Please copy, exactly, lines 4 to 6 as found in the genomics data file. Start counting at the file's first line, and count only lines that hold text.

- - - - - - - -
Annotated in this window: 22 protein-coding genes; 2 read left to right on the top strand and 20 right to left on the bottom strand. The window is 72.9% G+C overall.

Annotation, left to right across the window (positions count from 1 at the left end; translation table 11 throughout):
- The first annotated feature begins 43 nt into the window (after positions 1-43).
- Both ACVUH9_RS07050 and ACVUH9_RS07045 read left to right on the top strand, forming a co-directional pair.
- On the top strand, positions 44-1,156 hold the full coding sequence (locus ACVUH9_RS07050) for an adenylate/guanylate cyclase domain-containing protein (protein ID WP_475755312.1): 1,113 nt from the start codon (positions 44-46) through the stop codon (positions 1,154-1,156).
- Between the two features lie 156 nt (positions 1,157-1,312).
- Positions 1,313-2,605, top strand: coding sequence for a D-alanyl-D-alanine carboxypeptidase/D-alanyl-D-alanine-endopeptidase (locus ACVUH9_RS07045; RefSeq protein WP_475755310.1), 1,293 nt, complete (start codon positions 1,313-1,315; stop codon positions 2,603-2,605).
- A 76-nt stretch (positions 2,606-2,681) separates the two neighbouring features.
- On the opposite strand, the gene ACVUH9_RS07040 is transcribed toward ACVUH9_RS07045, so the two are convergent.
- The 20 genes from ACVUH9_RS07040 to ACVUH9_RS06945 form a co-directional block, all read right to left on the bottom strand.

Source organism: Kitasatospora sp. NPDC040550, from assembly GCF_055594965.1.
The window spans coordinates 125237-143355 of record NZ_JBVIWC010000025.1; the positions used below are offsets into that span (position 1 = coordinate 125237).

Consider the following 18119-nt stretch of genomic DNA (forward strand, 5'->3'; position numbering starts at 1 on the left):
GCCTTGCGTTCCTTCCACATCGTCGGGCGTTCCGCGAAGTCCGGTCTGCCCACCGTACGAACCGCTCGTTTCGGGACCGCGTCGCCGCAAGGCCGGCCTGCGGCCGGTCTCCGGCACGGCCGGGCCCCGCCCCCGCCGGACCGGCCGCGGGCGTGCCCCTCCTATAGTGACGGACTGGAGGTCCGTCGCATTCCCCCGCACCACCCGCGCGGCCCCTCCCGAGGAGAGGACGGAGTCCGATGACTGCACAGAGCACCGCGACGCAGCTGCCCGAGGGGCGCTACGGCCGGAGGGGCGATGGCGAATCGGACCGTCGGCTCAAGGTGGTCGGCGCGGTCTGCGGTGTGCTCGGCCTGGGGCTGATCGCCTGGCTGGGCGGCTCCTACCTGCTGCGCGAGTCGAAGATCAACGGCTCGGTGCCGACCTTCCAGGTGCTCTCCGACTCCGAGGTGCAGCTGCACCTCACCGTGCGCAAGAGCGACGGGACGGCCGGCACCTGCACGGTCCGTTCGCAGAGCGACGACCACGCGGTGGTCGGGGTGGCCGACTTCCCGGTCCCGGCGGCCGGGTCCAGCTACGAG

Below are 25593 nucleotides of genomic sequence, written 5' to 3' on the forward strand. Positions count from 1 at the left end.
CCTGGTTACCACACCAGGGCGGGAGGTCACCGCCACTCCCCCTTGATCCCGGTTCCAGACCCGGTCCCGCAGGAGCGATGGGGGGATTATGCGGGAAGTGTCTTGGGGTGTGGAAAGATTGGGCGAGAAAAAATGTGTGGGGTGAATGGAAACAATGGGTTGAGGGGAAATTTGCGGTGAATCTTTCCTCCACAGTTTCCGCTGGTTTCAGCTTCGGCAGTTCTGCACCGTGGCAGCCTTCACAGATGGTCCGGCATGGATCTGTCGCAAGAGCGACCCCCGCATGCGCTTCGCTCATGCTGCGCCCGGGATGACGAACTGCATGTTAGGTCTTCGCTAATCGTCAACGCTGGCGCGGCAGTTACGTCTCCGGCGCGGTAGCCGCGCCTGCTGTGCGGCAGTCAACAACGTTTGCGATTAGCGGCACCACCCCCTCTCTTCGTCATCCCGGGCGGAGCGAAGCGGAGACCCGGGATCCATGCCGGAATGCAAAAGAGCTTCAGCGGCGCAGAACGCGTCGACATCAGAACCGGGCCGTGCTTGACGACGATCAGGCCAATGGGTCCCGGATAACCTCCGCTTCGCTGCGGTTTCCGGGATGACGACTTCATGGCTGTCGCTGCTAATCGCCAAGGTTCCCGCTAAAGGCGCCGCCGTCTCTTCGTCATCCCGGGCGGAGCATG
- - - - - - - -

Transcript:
- Both ACVUH9_RS07050 and ACVUH9_RS07045 read left to right on the top strand, forming a co-directional pair.
- On the top strand, positions 44-1,156 hold the full coding sequence (locus ACVUH9_RS07050) for an adenylate/guanylate cyclase domain-containing protein (protein ID WP_475755312.1): 1,113 nt from the start codon (positions 44-46) through the stop codon (positions 1,154-1,156).
- Between the two features lie 156 nt (positions 1,157-1,312).